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ISSUE 117 VOL 5 PUBLISHED 10/17/2003

So professor, what do you do for fun?

By Emelie Heltsley
Staff Writer


Friday, October 17, 2003

What do Dean of Students Greg Kneser and English professor Jonathan Hill have in common? They both have hobbies that bring them away from students and into the soil and sunlight.

Kneser designs corn mazes: huge life-size mazes within cornfields. His mazes aren’t simple either – the miles of trails actually create huge, intricate pictures. Kneser’s average maze is created in an eight-acre field of corn that is grown double thick. Each corn stalk grows to be nine feet tall. Even Kneser admits that, “the size is hard to comprehend.”

Over the course of three summers, Kneser has created three mazes within a cornfield belonging to his in-laws. His mother-in-law got him started, and his first maze, a medley of Minnesota “stuff,” was a tribute to his deceased best friend.

The next summer, Kneser created a maze in the shape of Minnesota that showed Paul Bunyan and Babe the Blue Ox. Paul Bunyan was 780 feet tall, which, as Kneser pointed out, is five feet taller than the tallest building in Minneapolis. Kneser’s third and favorite maze showed Linus and Lucy waiting for the Great Pumpkin and Snoopy flying overhead.

Why does he design corn mazes? “It’s just a fun thing to do,” Kneser said.

First, Kneser draws out the picture on a huge piece of graph paper. He then turns the picture into a maze of trails. Before the corn even starts to come up, Kneser plots the coordinates of the design on the field. When the corn is a foot high, Kneser mows the actual trails of the maze, and lets nature do the rest.

“It’s really amazing when you walk into a maze,” said Kneser. “The design would be burned into my memory, but it’s completely different when you actually go to walk it.”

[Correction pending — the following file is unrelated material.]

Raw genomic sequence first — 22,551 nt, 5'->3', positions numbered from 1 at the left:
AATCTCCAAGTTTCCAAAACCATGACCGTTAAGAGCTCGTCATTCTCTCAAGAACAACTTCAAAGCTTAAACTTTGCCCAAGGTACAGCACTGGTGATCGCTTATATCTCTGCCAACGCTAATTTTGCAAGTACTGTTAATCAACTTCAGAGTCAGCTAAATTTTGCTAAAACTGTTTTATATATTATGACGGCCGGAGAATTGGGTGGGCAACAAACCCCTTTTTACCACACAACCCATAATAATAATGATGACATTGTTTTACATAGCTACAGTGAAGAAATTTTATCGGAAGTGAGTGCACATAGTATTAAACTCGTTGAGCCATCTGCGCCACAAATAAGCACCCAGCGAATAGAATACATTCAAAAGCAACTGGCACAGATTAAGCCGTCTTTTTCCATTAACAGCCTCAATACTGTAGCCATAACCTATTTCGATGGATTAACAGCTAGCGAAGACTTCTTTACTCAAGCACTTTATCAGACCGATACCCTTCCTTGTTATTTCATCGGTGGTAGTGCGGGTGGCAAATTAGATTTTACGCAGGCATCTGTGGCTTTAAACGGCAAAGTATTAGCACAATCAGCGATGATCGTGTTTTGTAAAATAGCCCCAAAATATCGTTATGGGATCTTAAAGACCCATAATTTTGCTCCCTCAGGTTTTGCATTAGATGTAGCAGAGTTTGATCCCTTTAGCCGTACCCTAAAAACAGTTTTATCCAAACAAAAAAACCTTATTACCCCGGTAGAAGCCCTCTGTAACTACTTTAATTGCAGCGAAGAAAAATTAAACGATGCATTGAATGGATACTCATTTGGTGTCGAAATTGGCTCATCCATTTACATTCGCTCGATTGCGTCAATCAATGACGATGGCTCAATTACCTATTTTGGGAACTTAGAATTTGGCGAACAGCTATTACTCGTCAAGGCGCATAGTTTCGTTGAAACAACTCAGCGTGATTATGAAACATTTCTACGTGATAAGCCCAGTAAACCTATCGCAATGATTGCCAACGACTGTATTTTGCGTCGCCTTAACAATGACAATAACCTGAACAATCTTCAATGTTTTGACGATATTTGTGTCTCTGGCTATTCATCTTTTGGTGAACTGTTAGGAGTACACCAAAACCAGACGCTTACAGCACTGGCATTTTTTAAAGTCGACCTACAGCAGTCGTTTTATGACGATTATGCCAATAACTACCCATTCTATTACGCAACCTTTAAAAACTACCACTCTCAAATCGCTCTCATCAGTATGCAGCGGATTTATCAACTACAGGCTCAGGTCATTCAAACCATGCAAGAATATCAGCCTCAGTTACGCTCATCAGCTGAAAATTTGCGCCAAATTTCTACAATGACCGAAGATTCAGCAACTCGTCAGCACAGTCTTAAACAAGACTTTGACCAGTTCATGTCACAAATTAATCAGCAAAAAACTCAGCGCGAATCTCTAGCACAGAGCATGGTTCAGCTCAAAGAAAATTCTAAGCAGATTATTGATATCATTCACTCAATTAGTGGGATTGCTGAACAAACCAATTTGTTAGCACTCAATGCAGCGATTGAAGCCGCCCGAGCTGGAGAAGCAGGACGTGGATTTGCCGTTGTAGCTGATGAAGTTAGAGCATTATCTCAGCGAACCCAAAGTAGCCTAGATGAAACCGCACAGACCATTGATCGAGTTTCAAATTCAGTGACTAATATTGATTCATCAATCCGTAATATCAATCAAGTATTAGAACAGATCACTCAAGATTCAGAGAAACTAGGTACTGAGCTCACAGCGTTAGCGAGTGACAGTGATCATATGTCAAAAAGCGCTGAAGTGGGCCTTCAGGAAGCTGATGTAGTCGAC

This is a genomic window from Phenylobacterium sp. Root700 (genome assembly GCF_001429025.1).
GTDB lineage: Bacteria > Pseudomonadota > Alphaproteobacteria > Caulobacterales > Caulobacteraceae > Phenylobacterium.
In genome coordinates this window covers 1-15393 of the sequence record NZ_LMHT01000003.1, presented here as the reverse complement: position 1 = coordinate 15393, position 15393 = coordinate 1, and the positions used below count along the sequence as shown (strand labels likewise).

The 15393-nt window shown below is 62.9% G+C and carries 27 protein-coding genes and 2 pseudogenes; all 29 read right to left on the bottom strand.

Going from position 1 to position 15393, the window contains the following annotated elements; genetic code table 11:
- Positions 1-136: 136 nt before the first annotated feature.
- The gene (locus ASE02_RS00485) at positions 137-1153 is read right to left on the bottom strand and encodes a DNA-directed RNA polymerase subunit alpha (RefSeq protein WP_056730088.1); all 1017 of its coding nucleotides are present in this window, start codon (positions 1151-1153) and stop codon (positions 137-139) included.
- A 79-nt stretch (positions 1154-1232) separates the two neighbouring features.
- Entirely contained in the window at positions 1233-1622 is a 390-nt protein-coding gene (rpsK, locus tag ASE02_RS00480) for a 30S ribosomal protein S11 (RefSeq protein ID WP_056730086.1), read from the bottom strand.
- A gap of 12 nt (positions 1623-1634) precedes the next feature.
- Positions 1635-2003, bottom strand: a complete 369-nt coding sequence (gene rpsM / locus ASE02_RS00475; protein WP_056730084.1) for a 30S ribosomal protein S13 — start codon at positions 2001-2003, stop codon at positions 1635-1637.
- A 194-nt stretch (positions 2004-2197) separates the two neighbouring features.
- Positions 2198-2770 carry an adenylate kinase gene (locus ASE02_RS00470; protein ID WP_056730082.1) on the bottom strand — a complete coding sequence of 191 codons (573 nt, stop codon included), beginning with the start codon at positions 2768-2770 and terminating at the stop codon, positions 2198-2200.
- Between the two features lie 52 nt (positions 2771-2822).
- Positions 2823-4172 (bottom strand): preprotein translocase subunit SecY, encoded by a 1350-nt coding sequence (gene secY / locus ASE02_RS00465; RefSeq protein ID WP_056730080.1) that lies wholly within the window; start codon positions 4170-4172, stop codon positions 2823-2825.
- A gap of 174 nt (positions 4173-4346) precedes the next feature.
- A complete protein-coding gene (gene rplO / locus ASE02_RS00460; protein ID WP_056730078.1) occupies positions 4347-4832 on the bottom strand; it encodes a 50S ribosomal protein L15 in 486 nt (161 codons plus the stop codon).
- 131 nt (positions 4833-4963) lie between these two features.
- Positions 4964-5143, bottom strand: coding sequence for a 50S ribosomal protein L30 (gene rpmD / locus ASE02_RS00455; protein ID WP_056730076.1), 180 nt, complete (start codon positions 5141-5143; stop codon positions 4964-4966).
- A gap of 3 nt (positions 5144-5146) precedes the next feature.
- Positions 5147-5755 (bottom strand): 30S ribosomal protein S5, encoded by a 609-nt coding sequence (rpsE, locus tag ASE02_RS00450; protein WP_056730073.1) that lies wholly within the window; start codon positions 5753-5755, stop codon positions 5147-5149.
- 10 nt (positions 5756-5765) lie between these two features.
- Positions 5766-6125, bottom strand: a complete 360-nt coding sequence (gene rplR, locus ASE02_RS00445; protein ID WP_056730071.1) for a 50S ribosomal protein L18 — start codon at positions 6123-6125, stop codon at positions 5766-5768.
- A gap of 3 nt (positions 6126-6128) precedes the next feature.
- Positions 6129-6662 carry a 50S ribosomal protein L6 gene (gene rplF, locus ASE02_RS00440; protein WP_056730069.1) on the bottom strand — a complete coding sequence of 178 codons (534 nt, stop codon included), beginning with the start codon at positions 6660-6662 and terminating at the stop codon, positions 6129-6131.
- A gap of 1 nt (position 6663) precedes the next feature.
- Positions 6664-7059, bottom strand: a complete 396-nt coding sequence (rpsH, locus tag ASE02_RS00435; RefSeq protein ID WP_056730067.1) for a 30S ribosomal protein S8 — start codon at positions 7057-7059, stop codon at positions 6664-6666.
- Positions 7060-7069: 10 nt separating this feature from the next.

Kneser now designs mazes for other groups. He created a firetruck maze for the Volunteer Fire Department’s fundraiser in Pepin, Wis. He has also designed a Laura Ingalls Wilder maze.

Hill also enjoys working in the great outdoors, but on a smaller scale. In 1969, Hill and his wife moved to Northfield from England and bought their current house in 1970. They decided the first thing their American house needed was a garden.

“England is one great, big garden,” Hill explained. “We are both from England, and we both came from families with gardens. We are genetically and culturally engineered to garden.” Hill and his wife created a garden out of a 2 1/4 acre plot of land behind their house. The first thing Hill did was plant hedges around the garden, which was “distinctly un-American.”

Although he and his wife are English, “the garden is more Continental European,” Hill said. “But it is still a beautiful garden.” Traditional English gardens are informal and full of curves and irregularities. Hill’s garden, on the other hand, is “dominated by formal hedgerows.” His garden is split down the middle with one large hedgerow, and its different sections feature various plants and flowers.

Is there ever any tension between the Hills regarding their garden?

“Yes!” he said. “I prefer straight lines and she prefers curved lines.” Hill said his wife is the brain behind the garden, and he does the grunt work. “But that’s OK,” he said. “I like grunt work.” Hill personally trims the hundreds of yards of hedges.

Hill is drawn to the tranquil, relaxing and aesthetically beautiful atmosphere of his garden. He enjoys the exercise and the fresh air gardening brings, as well as the physical and mental relaxation.





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